Only a University of Chicago Economist

A few weeks back, just as I finished up my stint as a journal editor, I asked a former University of Chicago economics professor to serve as an anonymous referee on a paper.

Usually I wouldn’t ask someone in his eighties to be a referee, but the last time I used this fellow (when he was just a young turk in his late seventies), he wrote one of the most insightful referee reports I ever received. He took a paper that I had a hard time understanding, distilled it, and then explained how it could be redone much more simply to accomplish the same goal. I made the authors redo the paper exactly along the lines the referee recommended.

In fairness, the referee should have been a co-author.

Anyway, when I asked the octogenarian economist if he could referee a paper for me, here is the response I received:

Much as I would like to do a review of this paper, my schedule looking ahead for as much as a year is just too crowded. Maybe next time!!

I hope when I am in my eighties “too busy” is the reason I am turning things down!

Paul Koenig

In 2001, I had the pleasure of meeting Mr. Wizard (Frank Herbert) and his wife. They both said one of the great joys of their retirement was only working 40 to 60 hours a week.


I had the good fortune of getting feedback on a paper from one of the elder statesmen of the Chicago school as a graduate student. I can only hope that I am half as sharp as this wonderful gentleman. I hold out little hope because he's quicker on his feet today than me even now. It was truly an honor.


Prof. Levitt, you ought not to be surprised. An academic who takes the time to simplify a paper and let's others take the credit for it while in his 70s would certainly be very busy for the rest of his life. There should be an alternative to the John bates Clark medal for such an Octogenarian.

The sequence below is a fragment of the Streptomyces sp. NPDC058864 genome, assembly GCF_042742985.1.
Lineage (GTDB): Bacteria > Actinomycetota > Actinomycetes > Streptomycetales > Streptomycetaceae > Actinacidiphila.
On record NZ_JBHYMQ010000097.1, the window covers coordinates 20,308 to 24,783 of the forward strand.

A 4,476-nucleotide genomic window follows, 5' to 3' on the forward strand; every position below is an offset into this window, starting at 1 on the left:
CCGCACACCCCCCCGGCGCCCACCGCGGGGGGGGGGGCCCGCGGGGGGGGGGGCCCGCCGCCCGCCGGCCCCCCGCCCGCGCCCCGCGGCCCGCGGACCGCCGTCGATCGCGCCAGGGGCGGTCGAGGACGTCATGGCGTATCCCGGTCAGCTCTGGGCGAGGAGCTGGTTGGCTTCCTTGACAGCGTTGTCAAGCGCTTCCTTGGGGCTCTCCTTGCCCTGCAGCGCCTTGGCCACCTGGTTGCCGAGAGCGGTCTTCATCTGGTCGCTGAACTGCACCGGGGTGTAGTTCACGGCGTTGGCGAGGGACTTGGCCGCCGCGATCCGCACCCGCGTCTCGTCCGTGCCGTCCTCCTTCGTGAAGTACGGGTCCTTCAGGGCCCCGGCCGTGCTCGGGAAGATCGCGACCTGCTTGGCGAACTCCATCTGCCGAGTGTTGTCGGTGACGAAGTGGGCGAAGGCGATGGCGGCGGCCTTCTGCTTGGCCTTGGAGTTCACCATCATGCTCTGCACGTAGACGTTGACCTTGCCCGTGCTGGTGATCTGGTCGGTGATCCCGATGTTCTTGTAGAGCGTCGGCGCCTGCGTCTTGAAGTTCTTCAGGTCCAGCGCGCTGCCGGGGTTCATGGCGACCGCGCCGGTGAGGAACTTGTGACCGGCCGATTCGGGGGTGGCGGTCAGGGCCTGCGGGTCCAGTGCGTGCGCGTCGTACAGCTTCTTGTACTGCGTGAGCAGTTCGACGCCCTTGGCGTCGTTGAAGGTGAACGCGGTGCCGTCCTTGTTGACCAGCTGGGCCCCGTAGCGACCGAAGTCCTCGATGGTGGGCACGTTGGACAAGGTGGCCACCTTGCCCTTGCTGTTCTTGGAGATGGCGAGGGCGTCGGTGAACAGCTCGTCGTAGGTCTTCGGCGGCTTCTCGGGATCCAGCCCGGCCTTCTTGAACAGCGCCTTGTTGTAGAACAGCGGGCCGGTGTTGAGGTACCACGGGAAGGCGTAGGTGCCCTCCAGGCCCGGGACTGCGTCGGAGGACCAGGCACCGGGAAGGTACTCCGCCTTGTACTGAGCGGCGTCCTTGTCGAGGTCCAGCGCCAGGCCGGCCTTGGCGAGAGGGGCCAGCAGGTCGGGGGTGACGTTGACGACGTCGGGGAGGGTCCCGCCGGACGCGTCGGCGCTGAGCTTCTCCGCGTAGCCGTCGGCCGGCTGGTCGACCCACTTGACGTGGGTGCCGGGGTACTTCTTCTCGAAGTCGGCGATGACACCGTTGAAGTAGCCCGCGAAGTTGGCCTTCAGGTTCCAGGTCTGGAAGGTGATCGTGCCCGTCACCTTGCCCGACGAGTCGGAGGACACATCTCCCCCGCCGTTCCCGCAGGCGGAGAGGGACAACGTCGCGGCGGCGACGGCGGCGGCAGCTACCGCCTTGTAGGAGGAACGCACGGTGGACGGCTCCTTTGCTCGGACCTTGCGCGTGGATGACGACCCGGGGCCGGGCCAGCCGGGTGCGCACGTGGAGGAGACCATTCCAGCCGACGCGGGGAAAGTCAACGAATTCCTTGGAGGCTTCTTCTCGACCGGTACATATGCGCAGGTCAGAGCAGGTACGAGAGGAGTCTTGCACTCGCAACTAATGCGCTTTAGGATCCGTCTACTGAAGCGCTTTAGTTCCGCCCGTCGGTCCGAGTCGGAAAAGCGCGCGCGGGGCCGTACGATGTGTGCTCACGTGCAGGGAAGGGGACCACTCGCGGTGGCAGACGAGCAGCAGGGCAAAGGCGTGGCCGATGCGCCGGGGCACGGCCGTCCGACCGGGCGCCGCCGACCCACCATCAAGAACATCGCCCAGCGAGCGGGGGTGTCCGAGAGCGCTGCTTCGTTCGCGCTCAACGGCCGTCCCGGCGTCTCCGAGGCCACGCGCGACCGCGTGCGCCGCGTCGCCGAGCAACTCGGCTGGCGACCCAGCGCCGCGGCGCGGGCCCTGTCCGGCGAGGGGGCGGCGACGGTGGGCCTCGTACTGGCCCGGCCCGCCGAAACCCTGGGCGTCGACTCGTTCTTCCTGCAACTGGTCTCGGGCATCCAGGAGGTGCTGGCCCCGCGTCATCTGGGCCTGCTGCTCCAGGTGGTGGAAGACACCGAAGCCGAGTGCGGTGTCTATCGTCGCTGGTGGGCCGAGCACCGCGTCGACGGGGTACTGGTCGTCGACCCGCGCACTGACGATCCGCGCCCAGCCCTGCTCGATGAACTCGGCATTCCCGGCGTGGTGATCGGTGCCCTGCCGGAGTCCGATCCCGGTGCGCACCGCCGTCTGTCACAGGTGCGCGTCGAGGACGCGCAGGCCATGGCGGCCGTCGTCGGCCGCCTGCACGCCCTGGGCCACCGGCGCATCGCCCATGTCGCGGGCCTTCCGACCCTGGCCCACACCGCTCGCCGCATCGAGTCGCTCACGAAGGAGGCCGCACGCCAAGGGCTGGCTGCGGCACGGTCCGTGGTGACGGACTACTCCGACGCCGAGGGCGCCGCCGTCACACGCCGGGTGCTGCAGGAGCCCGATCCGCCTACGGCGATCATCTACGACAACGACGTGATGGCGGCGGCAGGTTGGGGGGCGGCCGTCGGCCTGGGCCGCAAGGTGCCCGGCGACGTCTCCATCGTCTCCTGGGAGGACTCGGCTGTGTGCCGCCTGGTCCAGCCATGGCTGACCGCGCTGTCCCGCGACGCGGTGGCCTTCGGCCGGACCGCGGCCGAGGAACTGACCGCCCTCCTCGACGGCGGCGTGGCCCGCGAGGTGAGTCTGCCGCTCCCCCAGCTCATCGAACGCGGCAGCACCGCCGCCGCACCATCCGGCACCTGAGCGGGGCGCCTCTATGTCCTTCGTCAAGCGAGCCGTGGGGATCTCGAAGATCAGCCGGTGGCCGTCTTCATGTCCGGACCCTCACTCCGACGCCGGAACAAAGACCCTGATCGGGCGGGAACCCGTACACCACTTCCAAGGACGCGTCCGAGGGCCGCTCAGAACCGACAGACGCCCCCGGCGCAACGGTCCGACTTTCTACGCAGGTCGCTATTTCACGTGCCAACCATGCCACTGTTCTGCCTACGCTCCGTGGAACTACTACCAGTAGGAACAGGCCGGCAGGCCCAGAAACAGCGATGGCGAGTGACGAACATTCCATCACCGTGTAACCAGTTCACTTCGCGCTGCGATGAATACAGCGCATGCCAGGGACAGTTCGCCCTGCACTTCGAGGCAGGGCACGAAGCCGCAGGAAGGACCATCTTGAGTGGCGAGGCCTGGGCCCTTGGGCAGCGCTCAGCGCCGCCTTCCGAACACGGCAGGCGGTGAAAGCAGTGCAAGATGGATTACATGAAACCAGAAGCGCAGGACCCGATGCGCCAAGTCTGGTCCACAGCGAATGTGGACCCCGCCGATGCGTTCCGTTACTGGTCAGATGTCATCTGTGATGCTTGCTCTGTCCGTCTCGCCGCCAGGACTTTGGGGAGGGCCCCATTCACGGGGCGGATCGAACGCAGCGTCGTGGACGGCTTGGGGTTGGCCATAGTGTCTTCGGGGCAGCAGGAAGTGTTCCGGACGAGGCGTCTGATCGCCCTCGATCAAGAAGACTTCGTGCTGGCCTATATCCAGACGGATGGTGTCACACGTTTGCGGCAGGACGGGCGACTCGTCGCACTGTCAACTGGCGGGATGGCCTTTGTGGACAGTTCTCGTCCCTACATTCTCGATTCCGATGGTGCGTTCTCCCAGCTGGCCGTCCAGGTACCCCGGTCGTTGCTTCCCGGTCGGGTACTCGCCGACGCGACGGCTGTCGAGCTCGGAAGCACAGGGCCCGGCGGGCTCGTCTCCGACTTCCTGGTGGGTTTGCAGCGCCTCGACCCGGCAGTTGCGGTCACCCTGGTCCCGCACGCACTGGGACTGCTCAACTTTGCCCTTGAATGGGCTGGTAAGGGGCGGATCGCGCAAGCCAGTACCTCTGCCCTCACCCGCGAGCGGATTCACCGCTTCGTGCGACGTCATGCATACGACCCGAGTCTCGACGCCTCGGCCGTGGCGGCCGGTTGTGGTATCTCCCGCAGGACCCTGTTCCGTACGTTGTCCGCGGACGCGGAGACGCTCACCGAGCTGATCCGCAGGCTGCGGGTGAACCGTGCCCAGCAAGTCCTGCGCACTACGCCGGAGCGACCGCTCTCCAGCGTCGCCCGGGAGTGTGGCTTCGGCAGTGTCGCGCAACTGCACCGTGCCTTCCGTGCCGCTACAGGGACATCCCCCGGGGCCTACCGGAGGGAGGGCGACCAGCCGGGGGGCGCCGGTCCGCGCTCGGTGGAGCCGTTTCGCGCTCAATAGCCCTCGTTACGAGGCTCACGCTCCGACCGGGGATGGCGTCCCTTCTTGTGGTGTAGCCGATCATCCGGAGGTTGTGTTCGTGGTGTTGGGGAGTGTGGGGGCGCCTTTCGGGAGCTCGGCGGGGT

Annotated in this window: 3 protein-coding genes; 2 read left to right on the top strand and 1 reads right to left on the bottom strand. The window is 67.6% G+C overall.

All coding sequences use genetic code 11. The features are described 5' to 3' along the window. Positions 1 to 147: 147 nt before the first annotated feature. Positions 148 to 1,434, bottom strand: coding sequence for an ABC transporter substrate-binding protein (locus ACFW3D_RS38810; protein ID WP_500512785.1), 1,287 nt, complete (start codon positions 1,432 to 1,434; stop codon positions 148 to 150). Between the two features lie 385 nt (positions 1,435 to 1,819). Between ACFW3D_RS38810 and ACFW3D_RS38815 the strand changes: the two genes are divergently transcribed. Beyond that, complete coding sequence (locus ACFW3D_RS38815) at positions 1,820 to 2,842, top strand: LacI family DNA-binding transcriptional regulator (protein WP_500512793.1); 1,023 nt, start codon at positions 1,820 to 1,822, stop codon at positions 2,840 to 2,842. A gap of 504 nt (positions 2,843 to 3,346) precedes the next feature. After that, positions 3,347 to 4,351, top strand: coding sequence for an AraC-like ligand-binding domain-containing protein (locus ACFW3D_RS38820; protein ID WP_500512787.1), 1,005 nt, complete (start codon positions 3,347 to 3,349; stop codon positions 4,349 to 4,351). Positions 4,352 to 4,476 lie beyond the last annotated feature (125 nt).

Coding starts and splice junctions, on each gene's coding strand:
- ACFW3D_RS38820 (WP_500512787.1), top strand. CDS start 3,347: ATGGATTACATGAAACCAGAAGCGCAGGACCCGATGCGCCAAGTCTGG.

Chuck B

As much as I want to have lots going on when I'm in my 80s, I'm already thinking about how to minimize how severely my absence will affect the people I case about - and I'm only 46. That is the first thought that popped into my mind when I read this. But I suppose that it's possible to be quite busy making valuable contributions, without a potential disaster if the contributions stop suddenly.

Bill W.

Gary Becker? Lucas? Fogel would be busy, but I can't imagine him refereeing too many papers. The smart money is on Becker.

Mike P

Perhaps a Chicago professor in his 90s might have enough free time to referee the paper. Did you try Ronald Coase?

Joe R.

Just tell us what the paper is about already so I can predict an episode plot for "The Wire", should they ever bring it back on the air.


This blog entry inspires a suggestion: Perhaps a brief explanation of what it means "to referee a paper"? I'm sure a lot of Freakonomics readers know what it is, or can infer it from what you describe here, but a (brief) explanation might be in order for the uninitiated.

Perhaps additionally a more general explanation, for non-academics, of how papers get selected, edited, and published in journals? Again, I don't think it needs to be extensive, just an outline of the steps in the process.

People might then have a sense of the value academic papers have, when they're mentioned here (which is frequently).